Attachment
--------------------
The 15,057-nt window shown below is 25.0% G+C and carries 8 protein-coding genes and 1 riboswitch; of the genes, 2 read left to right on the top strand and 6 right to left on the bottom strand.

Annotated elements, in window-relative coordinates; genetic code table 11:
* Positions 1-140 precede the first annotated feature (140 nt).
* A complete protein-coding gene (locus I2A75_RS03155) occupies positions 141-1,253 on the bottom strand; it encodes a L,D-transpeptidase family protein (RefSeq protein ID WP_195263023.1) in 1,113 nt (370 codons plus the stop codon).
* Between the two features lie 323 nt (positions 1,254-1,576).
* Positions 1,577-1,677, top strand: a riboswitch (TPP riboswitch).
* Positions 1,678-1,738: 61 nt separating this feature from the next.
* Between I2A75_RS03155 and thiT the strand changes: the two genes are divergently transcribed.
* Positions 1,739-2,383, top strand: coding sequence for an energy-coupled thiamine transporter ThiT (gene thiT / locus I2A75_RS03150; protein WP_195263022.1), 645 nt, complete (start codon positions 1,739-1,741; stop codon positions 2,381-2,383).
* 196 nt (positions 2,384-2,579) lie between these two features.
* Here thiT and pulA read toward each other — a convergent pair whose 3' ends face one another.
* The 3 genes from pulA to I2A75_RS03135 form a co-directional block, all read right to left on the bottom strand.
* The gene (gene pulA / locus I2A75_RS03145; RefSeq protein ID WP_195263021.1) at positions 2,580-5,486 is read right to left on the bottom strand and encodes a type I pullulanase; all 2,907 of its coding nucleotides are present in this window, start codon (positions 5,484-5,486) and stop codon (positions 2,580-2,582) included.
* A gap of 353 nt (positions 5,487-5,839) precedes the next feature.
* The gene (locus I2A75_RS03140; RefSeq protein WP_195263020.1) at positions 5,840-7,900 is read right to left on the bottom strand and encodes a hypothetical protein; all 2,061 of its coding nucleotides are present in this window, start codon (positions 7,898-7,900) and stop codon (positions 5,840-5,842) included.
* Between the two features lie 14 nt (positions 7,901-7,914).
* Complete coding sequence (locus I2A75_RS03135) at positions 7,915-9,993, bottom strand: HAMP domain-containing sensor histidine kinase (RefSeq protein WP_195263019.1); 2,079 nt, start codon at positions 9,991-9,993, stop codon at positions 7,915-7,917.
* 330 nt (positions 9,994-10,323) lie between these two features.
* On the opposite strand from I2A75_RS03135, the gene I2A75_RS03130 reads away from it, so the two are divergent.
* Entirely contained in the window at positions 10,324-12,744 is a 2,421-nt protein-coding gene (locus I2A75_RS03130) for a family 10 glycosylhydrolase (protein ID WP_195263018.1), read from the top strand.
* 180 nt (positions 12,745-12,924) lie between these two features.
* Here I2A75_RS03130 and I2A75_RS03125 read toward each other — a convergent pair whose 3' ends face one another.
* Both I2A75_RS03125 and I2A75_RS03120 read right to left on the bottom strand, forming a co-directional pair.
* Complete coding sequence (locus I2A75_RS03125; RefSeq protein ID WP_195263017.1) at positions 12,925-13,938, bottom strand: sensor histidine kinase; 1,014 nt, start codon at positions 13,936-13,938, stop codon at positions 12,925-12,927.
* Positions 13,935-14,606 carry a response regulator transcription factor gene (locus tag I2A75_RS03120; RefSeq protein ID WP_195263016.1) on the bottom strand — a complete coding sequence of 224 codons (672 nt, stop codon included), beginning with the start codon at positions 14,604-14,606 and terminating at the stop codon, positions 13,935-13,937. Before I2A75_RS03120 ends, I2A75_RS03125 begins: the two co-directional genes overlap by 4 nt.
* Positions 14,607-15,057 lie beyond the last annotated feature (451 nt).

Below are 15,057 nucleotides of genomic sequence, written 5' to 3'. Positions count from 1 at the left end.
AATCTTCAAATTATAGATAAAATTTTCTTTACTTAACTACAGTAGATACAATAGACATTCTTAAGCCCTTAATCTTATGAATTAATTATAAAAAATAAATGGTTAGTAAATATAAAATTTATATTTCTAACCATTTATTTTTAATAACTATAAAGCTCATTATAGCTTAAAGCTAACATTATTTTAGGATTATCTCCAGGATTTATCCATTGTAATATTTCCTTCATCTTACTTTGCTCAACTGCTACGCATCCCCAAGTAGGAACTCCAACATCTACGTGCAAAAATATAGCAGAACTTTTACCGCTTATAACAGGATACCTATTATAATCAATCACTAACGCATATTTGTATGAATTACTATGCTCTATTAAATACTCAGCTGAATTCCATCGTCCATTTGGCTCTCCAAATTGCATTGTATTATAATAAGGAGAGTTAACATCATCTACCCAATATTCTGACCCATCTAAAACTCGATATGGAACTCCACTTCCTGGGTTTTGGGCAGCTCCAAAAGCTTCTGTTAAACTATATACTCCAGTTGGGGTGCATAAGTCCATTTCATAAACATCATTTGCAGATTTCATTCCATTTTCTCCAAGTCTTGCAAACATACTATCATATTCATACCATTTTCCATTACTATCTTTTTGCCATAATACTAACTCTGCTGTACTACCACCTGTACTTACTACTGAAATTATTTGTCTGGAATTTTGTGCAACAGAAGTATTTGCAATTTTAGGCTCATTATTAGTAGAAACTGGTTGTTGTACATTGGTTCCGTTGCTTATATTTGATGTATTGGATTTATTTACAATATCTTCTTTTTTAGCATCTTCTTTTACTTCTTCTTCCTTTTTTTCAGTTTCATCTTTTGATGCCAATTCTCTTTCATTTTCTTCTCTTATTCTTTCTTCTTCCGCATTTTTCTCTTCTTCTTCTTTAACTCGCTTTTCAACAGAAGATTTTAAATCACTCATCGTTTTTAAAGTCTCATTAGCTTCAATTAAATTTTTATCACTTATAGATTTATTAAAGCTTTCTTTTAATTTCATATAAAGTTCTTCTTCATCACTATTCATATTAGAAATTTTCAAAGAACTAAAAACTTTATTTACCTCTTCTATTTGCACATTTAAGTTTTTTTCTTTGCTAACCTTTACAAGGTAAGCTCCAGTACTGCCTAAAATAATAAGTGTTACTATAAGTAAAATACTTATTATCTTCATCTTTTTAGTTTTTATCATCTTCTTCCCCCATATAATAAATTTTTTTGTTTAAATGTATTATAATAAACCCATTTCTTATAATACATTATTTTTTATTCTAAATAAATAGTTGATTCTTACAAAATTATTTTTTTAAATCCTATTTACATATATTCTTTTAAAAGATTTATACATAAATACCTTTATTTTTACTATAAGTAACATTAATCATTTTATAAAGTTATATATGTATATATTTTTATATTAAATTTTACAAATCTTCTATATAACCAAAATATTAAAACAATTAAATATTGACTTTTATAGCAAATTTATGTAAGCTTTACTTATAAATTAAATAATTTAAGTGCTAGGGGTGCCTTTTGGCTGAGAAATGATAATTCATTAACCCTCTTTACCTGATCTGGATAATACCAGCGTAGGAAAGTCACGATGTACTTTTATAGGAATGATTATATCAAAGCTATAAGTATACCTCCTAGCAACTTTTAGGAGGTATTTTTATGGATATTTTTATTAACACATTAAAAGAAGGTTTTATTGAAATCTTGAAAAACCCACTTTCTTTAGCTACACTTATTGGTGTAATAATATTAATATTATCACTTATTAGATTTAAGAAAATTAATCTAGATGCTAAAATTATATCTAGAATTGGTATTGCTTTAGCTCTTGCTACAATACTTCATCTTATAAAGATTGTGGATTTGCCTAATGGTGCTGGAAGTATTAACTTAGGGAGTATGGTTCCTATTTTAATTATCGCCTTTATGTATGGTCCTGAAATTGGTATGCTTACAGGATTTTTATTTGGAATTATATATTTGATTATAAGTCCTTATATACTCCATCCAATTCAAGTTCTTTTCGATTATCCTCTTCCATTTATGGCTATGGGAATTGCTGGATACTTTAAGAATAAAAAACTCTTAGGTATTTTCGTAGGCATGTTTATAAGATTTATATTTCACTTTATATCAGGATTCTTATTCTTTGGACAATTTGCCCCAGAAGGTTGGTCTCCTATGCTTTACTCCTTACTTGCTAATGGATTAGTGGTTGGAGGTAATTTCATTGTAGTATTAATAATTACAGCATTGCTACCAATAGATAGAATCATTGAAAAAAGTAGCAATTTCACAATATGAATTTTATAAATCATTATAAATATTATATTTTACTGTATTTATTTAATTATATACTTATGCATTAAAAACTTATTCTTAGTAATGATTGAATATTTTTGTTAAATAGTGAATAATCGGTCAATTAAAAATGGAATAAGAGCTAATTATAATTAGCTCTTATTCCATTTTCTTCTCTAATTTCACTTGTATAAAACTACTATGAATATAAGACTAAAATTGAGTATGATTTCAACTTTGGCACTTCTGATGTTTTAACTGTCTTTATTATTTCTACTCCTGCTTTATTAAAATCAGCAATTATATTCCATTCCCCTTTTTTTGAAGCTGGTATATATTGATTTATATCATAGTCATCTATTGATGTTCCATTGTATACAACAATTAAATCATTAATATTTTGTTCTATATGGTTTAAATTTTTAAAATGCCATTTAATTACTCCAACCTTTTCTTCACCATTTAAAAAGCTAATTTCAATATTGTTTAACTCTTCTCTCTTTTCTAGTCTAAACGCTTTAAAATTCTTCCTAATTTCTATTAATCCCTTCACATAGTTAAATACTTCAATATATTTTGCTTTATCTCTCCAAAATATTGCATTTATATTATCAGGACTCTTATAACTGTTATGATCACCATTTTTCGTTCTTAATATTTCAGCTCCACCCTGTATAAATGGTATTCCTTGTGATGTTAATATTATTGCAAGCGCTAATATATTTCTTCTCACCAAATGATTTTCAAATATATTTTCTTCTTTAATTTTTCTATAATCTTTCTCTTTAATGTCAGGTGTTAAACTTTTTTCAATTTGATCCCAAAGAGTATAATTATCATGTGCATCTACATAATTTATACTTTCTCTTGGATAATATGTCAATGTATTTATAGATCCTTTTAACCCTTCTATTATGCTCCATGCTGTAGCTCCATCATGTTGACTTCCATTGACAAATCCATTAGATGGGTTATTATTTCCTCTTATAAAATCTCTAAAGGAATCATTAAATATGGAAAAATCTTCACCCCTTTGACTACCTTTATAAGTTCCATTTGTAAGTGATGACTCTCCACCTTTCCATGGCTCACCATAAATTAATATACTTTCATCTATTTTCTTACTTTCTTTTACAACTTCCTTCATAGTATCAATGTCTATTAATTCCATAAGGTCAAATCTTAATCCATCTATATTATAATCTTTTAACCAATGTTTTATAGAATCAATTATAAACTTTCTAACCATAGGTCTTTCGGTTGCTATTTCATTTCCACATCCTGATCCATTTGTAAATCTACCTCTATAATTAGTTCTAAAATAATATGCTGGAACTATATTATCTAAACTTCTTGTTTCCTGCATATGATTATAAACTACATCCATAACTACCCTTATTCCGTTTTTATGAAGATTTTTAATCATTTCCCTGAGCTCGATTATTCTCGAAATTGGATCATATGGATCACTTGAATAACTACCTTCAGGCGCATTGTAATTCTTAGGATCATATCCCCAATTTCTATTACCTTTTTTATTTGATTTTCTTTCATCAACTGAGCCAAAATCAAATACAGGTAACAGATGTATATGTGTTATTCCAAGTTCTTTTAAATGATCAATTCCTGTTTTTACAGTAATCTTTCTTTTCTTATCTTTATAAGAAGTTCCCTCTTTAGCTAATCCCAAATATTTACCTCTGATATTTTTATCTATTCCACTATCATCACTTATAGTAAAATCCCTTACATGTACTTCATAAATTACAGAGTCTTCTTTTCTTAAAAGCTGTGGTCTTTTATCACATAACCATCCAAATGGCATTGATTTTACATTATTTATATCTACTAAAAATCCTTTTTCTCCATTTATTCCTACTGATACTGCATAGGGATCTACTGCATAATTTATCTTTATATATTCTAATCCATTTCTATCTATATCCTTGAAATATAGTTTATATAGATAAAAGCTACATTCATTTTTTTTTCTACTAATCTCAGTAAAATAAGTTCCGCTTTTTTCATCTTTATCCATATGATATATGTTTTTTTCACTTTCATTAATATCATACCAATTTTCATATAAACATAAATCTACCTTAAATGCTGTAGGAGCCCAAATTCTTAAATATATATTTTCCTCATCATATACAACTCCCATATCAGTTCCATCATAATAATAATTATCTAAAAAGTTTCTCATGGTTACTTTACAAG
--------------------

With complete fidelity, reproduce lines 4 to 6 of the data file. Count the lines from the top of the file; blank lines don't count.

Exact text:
* A complete protein-coding gene (locus I2A75_RS03155) occupies positions 141-1,253 on the bottom strand; it encodes a L,D-transpeptidase family protein (RefSeq protein ID WP_195263023.1) in 1,113 nt (370 codons plus the stop codon).
* Between the two features lie 323 nt (positions 1,254-1,576).
* Positions 1,577-1,677, top strand: a riboswitch (TPP riboswitch).